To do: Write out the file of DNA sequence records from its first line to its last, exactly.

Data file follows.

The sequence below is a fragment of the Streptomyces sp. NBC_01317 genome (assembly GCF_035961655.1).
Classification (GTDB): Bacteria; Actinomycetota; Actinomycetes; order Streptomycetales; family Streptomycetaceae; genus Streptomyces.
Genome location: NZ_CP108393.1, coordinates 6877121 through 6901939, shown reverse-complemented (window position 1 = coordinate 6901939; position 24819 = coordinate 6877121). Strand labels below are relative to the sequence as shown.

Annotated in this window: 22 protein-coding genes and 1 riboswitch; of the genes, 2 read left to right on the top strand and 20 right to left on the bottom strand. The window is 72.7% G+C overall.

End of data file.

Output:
The sequence below is a fragment of the Streptomyces sp. NBC_01317 genome (assembly GCF_035961655.1).
Classification (GTDB): Bacteria; Actinomycetota; Actinomycetes; order Streptomycetales; family Streptomycetaceae; genus Streptomyces.
Genome location: NZ_CP108393.1, coordinates 6877121 through 6901939, shown reverse-complemented (window position 1 = coordinate 6901939; position 24819 = coordinate 6877121). Strand labels below are relative to the sequence as shown.

Annotated in this window: 22 protein-coding genes and 1 riboswitch; of the genes, 2 read left to right on the top strand and 20 right to left on the bottom strand. The window is 72.7% G+C overall.